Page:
Currently, speech and data are transmitted from the BS 24 to the MS 20 on a forward-link channel 30 and from the MS 20 to the BS 24 on a reverse-link channel 32. Interference on either the forward-link or reverse-link channel can significantly reduce the quality of the signal transmitted on these channels. At present, there are two types of interference: co-channel interference and adjacent channel interference. Co-channel interference is the interference caused by the usage of the same frequency within two different clusters (not shown) of cells 22. Adjacent channel interference is caused by the usage of adjacent frequencies between adjacent cells 22 within the same cluster or within two different clusters.

The carrier-to-interference (co-channel or adjacent-channel) (C/I) ratio is one of the most important radio network performance criteria in evaluating a wireless communication system, including, but not limited to the GSM network, the new Personal Communications System (PCS) network, the D-AMPS network, and the AMPS network. In order to reduce interference within the cellular system 10, both co-channel and adjacent channel interference must be minimized. Therefore, by increasing the ratio, e.g., by reducing the interference with respect to the carrier (level) of the desired signal, the co-channel or adjacent channel interference can be reduced and the signal quality received by MSs 20 within the cell 22 can be improved.

The EIA/TIA IS-136 standards specify the minimum performance requirements of the carrier-to-co-channel interference and the carrier-to-adjacent channel interference for a BS 24. In order for vendors to ensure that their products meet C/I minimum performance requirements, the reverse-link C/I performance must be measured. These C/I field performance measurements are used by many operators as one of the criteria in comparing different vendors' products and evaluating the quality of purchased products. Furthermore, an accurate field knowledge of the C/I performance for the system is important for designing a cellular network and optimizing an existing network. However, at present, there is no accurate technique of C/I field measurement available.

It is, therefore, an object of the present invention to provide a system and method for obtaining an accurate Carrier-to-Interference field measurement.

SUMMARY OF THE INVENTION

The present invention is directed to telecommunications systems and methods for obtaining an accurate reverse-link C/I measurement for a Time Division Multiple Access (TDMA)-based system in a field environment. The field measurement is performed by using one time slot (voice channel) of one TDMA carrier for recording the carrier signal strength while two other time slots (two idle voice channels) are used in recording the co-channel or adjacent channel interference in a pseudo real time basis. Either the maximum interference or the average interference on the two additional time slots can be used to determine the C/I performance. Alternatively, one additional time slot can be used to measure the interference if the other additional time slot is in conversation. Advantageously, the system and method of the present invention can be applied to any TDMA-based system deployed for outdoor or indoor applications without any major modifications. In addition, this system and method can also be applied to reverse-link C/I lab measurement without major modifications. Furthermore, the system and method of the present invention provides a performance C/I measurement for the cellular network at a system level instead of at a component level (Base Station).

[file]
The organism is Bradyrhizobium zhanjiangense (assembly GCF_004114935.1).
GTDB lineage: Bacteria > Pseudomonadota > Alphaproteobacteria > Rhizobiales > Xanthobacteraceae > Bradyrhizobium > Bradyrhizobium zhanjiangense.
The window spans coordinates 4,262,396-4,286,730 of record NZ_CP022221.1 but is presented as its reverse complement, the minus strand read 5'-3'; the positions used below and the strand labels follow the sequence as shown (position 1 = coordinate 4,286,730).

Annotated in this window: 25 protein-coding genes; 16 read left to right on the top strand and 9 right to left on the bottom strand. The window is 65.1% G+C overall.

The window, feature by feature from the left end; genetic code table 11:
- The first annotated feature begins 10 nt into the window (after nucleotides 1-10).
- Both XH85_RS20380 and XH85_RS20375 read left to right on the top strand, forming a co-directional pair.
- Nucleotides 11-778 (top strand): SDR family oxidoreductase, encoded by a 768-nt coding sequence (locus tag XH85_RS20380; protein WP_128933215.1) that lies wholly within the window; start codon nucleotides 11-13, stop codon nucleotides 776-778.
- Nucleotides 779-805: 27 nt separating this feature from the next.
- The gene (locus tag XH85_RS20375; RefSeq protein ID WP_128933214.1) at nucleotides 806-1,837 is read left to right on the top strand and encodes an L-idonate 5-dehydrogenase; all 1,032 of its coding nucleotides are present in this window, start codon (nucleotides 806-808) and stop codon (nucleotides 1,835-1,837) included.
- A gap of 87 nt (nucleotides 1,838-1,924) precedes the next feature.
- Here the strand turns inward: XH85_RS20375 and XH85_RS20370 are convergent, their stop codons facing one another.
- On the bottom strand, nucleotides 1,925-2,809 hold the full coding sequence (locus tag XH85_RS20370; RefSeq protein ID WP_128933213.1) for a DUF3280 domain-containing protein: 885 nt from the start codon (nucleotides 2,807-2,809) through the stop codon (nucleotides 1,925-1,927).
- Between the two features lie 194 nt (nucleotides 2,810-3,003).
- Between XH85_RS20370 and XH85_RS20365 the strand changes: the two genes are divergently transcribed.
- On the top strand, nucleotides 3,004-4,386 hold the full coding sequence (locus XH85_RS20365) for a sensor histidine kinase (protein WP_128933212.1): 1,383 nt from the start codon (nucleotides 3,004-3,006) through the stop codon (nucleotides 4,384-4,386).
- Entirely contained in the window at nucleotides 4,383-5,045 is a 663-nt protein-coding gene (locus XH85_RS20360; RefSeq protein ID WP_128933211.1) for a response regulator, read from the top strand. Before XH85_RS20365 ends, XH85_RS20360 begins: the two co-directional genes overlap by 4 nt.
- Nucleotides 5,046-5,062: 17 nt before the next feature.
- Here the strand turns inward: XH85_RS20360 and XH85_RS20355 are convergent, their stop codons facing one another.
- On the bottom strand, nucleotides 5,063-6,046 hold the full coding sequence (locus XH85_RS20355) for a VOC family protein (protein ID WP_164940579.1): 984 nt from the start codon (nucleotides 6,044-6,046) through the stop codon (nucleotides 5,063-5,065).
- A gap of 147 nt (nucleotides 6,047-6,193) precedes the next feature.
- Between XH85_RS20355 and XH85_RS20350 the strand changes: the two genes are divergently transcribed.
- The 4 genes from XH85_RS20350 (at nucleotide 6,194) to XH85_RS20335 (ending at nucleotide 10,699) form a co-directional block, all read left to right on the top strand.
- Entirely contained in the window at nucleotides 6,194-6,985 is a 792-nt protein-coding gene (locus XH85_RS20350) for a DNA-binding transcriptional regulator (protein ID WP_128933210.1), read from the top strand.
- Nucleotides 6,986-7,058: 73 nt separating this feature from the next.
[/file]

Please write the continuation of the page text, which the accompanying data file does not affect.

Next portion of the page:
BRIEF DESCRIPTION OF THE DRAWINGS

The disclosed inventions will be described with reference to the accompanying drawings, which show important sample embodiments of the invention and which are incorporated in the specification hereof by reference, wherein:

FIG. 1 is a block diagram of a conventional wireless telecommunications system;

FIG. 2 is a block diagram illustrating a reverse-link Carrier-to-Interference (C/I) measurement system in accordance with preferred embodiments of the present invention;

FIG. 3 shows an IS-136 Time Division Multiple Access (TDMA) Frame Structure having six half-rate time slots in which two of such half-rate time slots correspond to one full-rate time slot;

FIG. 4 demonstrates field measurement results for interference distributions on three time slots for a source placed in a stationary Rician environment; and

FIG. 5 demonstrates field measurement results for interference distributions on three time slots for a moving source in a Rayleigh environment (<=40 mph).

DETAILED DESCRIPTION OF THE PRESENTLY PREFERRED EXEMPLARY EMBODIMENTS

The numerous innovative teachings of the present application will be described with particular reference to the presently preferred exemplary embodiments. However, it should be understood that this class of embodiments provides only a few examples of the many advantageous uses of the innovative teachings herein. In general, statements made in the specification of the present application do not necessarily delimit any of the various claimed inventions. Moreover, some statements may apply to some inventive features but not to others.